Is it really “Doctrine”?
Or is it “tradition”?
Or is it nonsense.
I’m cognizant that we shouldn’t throw the baby out with the bathwater, but I am interested in throwing out the bathwater. As I wrote out the weird practices that the modern church engages in and holds onto with a death grip, it occurs to me that none of it is properly derived from the bible. None. Some is not even remotely found in the bible. That’s not to say that anything we choose to do “has” to be derived from the bible, but how do we know if it pleases God if we have no biblical basis for it? Perhaps it does … but how can we know?
I recognize that there’s a portion of the bible that’s characterized by “Thus says the Lord”. Portions of the first five books and the prophets, the words of Jesus, and the book of Revelation. All other portions are not “Thus says the Lord”. I may be out on a limb here, but I don’t put as much stock in those portions as the direct dictations from God. Those non-dictated portions may be 100% God’s will. I suspect they are? But like those portions, what if there’s other wisdom that’s not contained in the bible? Can it be equally valid? I suspect it can, but how can we know?
When I review the list below, I recognize how far we’ve strayed from the directives Jesus gave His initial eleven. My concern is that in our drift to add things that never were, we’ve correspondingly deleted things that should have been? The list below is a compilation of quirks, and misunderstandings that the modern “Christian” tolerates … none of which are demanded by God.
I often use the analogy of our modern day colloquialism of “don’t judge a man unless you walk a mile in his shoes”. Imagine 2,000 years from now the “church” taking up an annual ritual of walking a mile in another mans’ shoes as a sign of non-judging? Have we not done the same with many of these things? Have we not outdone the Phrases?
- Baptism for adults to be “saved”. John had a baptism for forgiveness of sins? I thought only Jesus could forgive sins? We are baptized by the Holy Spirit into the body of Christ. I thought it had to be with water?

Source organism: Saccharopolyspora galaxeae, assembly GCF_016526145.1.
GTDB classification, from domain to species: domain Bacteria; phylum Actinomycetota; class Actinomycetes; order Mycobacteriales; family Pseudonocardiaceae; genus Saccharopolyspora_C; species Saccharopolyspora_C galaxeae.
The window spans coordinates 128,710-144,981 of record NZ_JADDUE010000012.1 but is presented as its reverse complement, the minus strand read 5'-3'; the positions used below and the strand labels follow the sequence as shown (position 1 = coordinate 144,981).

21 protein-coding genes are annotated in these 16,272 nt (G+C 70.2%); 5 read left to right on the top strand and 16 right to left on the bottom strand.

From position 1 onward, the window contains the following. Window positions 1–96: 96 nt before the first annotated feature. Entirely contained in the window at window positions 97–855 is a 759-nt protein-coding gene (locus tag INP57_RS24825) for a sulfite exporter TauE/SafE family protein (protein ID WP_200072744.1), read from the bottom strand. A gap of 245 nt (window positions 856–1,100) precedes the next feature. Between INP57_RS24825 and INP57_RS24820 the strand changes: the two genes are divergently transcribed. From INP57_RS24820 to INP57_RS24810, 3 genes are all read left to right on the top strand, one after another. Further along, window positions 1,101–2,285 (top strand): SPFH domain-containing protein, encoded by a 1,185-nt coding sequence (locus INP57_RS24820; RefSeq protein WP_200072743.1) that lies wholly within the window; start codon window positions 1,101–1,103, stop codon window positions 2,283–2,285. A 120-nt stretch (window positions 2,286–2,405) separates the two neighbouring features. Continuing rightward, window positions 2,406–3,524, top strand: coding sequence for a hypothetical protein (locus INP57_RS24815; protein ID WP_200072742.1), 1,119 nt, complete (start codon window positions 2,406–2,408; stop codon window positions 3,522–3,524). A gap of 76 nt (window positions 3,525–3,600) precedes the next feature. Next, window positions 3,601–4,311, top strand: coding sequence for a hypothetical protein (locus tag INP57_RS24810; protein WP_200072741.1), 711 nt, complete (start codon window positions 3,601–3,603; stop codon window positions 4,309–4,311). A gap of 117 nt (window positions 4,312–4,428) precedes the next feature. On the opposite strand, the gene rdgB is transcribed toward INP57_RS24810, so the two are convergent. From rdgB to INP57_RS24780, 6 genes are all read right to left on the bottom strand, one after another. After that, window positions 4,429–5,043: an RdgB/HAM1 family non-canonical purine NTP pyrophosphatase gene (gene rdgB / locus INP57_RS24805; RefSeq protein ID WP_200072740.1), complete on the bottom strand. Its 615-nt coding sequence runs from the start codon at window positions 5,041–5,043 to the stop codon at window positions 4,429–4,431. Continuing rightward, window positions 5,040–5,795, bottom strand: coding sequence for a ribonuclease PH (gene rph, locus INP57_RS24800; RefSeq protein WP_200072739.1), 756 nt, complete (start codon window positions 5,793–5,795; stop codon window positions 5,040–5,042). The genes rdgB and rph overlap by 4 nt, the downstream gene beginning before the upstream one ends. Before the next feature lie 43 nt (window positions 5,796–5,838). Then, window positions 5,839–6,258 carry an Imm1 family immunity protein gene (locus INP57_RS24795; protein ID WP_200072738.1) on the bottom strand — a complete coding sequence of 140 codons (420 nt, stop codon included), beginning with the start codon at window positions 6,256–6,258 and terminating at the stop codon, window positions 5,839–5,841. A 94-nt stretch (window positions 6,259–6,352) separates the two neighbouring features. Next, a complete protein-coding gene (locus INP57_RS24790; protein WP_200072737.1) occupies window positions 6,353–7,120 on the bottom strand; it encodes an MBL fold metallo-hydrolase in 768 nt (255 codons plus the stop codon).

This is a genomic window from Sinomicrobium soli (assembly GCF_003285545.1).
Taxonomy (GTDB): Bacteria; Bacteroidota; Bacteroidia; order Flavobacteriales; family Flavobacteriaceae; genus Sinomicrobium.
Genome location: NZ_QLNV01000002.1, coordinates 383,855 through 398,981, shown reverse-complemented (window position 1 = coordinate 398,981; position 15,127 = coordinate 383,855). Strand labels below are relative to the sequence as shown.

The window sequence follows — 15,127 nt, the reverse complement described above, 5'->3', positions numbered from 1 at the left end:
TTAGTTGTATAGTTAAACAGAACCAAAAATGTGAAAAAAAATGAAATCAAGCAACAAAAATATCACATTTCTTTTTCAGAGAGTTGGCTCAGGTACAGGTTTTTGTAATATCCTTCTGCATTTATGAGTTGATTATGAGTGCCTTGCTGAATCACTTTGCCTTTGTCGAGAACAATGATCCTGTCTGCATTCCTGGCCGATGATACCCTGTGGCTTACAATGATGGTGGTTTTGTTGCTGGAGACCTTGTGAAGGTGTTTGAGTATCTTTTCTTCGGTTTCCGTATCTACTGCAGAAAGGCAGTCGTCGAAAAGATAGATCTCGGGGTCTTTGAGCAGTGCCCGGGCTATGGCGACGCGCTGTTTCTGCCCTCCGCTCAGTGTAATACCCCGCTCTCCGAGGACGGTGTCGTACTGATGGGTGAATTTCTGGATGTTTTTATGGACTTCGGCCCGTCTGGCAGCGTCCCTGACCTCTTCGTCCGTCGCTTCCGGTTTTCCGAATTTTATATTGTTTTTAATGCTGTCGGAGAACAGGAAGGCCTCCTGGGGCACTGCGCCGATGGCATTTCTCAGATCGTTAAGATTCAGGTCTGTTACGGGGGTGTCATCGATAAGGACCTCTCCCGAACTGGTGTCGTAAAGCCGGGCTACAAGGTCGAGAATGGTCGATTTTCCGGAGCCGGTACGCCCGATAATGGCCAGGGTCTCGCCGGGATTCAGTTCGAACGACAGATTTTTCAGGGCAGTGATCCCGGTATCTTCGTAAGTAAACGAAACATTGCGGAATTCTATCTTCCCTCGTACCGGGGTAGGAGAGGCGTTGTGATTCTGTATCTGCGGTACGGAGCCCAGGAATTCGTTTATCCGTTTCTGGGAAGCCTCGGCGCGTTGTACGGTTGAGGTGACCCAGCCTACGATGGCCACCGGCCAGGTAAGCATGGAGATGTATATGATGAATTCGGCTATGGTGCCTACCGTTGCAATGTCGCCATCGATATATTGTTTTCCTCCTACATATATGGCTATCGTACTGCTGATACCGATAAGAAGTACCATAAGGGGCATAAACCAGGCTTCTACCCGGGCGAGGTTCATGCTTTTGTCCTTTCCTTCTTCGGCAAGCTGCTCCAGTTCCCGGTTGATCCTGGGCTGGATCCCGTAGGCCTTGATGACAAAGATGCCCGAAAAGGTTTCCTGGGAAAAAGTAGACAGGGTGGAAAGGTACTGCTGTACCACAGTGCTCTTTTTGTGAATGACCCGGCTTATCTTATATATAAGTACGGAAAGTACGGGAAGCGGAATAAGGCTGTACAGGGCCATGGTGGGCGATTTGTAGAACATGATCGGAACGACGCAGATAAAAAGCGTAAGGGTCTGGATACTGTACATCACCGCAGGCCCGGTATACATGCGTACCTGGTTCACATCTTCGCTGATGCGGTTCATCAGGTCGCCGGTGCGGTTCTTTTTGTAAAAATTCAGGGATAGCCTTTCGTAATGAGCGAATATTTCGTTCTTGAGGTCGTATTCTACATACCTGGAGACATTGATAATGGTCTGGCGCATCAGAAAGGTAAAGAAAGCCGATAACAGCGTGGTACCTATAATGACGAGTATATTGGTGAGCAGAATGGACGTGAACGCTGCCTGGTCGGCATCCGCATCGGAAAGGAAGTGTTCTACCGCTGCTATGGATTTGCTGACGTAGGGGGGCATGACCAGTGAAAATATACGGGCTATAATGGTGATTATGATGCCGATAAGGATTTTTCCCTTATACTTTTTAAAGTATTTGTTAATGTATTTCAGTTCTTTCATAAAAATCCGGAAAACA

- Infant baptism – for what?
- Communion to “connect with Jesus”.
- Communion to be made right with Jesus.
- Foot washing?
- Head covering for women.
- No alcohol.
- No dancing.
- No smoking.
- No movies.
- No electric (Amish) – separate from the world system.
- No driving a car (Amish) – but it’s OK to let the sinners drive you around?
- “Second act of grace” as an evidence of true salvation.
- Worship service???
- Church building???
- Church hierarchy???
- Tithing money – No! Well I suppose if you can’t get your livestock to the nearest Levitical temple then you too could sell your tithe of livestock or grain and purchase strong drink or whatever makes your heart marry and celebrate the Lord. Deut 14:26 Look it up!
- Head pastor- seriously?
- Music minister – Oh dear God?
- Youth director- why not?
- Sunday school???
- Devotionals – you’ve got to be kidding?
- Missions giving – how about missions doing?
- Denominations? How tragic.
- Salvation from our “sins” – Wow!
When one simply reads the Words of Jesus or grasps the big picture of the entirety of the “thus says the Lord” in the OT and especially the future picture dictation in Revelation, the message of how we are to relate to God is child like simple. “Come to me” He says. Everything else is dealt with in the mind of God. Sin was never going to be the final barrier. Not for Adam. Not for Abraham. Not for Paul, and not for us. The question is, do we desire Him? If we do, He’s been patiently waiting for the prodigal to return. Once returned, we can engage via the HS to deal with the residual sin issues. If we don’t desire Him, He has an alternate existence prepared.
How we “do church” today is about as off as it could be? “Church” consists of those who desire Him. Those who are “known” by Him. It’s not something we “do”. Missions is something we do, but we’ve relegated that to the professionals (we think their nuts) but as long as they take our money and work in our stead, our consciences are soothed.
I like the verbiage “to have and to hold”. It’s appropriate in marriage and in real estate. But when it comes to the work that we do in introducing people to Jesus and discipling them, the mantra should be just the opposite: “to have and to let go”. That’s what should have happened as a continuation of Paul’s work. His was never to hold. He was never the “head pastor”. Paul was about letting go so that the individual could go get others in any way they deemed strategic for their culture. How did we mess that one up so bad?
That is the bath water that I wish to throw out, contaminated with the sludge of “tradition”.
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